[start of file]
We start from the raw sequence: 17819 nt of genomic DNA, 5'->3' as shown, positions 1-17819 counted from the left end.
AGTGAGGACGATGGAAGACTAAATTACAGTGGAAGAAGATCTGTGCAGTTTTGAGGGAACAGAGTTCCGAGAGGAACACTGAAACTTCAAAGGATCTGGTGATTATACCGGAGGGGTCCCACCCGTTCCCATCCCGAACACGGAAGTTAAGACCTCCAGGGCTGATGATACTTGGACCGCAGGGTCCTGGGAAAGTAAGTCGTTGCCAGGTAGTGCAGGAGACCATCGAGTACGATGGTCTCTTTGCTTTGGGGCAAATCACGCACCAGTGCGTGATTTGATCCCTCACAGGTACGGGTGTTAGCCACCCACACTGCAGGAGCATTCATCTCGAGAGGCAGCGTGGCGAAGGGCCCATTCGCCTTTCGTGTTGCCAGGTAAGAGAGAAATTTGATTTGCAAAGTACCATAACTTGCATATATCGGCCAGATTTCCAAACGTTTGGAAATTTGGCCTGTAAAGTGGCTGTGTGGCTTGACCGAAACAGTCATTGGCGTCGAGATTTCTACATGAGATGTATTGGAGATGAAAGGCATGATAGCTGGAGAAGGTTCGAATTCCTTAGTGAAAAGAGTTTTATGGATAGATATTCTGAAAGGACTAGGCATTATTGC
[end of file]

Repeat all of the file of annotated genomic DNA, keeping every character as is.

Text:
We start from the raw sequence: 17819 nt of genomic DNA, 5'->3' as shown, positions 1-17819 counted from the left end.
AGTGAGGACGATGGAAGACTAAATTACAGTGGAAGAAGATCTGTGCAGTTTTGAGGGAACAGAGTTCCGAGAGGAACACTGAAACTTCAAAGGATCTGGTGATTATACCGGAGGGGTCCCACCCGTTCCCATCCCGAACACGGAAGTTAAGACCTCCAGGGCTGATGATACTTGGACCGCAGGGTCCTGGGAAAGTAAGTCGTTGCCAGGTAGTGCAGGAGACCATCGAGTACGATGGTCTCTTTGCTTTGGGGCAAATCACGCACCAGTGCGTGATTTGATCCCTCACAGGTACGGGTGTTAGCCACCCACACTGCAGGAGCATTCATCTCGAGAGGCAGCGTGGCGAAGGGCCCATTCGCCTTTCGTGTTGCCAGGTAAGAGAGAAATTTGATTTGCAAAGTACCATAACTTGCATATATCGGCCAGATTTCCAAACGTTTGGAAATTTGGCCTGTAAAGTGGCTGTGTGGCTTGACCGAAACAGTCATTGGCGTCGAGATTTCTACATGAGATGTATTGGAGATGAAAGGCATGATAGCTGGAGAAGGTTCGAATTCCTTAGTGAAAAGAGTTTTATGGATAGATATTCTGAAAGGACTAGGCATTATTGC